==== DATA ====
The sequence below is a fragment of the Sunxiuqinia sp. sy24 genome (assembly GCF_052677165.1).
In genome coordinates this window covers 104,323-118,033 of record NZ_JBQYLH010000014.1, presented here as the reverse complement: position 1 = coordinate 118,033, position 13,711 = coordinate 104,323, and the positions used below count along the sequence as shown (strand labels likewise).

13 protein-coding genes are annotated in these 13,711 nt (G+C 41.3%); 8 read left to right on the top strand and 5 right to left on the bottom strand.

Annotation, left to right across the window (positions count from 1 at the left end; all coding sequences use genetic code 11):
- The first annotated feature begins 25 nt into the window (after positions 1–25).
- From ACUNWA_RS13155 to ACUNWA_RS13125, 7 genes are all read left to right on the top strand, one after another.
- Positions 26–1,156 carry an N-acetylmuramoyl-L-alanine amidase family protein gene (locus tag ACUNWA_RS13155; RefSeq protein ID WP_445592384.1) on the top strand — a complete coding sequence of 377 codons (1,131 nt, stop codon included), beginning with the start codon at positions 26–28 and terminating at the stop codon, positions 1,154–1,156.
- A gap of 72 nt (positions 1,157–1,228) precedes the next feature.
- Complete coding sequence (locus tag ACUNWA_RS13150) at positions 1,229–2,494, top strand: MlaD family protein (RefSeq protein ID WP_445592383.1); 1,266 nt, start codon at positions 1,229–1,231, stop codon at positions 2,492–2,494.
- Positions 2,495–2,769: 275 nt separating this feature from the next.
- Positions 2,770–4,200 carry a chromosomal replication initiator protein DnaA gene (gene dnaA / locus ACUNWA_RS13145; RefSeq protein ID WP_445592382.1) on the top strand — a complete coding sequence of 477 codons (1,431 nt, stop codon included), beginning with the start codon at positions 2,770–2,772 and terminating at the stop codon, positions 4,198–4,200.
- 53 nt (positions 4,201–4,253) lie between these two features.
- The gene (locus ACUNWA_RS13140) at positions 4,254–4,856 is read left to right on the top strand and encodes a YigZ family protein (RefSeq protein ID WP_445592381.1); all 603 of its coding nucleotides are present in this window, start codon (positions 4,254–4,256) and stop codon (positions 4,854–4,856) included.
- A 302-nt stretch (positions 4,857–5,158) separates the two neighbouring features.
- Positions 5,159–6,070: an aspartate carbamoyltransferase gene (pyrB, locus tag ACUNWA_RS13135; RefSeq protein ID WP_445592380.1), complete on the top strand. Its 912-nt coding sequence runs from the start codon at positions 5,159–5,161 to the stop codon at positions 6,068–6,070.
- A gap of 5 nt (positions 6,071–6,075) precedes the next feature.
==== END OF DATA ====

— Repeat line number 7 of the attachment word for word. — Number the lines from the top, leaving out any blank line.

- Positions 26–1,156 carry an N-acetylmuramoyl-L-alanine amidase family protein gene (locus tag ACUNWA_RS13155; RefSeq protein ID WP_445592384.1) on the top strand — a complete coding sequence of 377 codons (1,131 nt, stop codon included), beginning with the start codon at positions 26–28 and terminating at the stop codon, positions 1,154–1,156.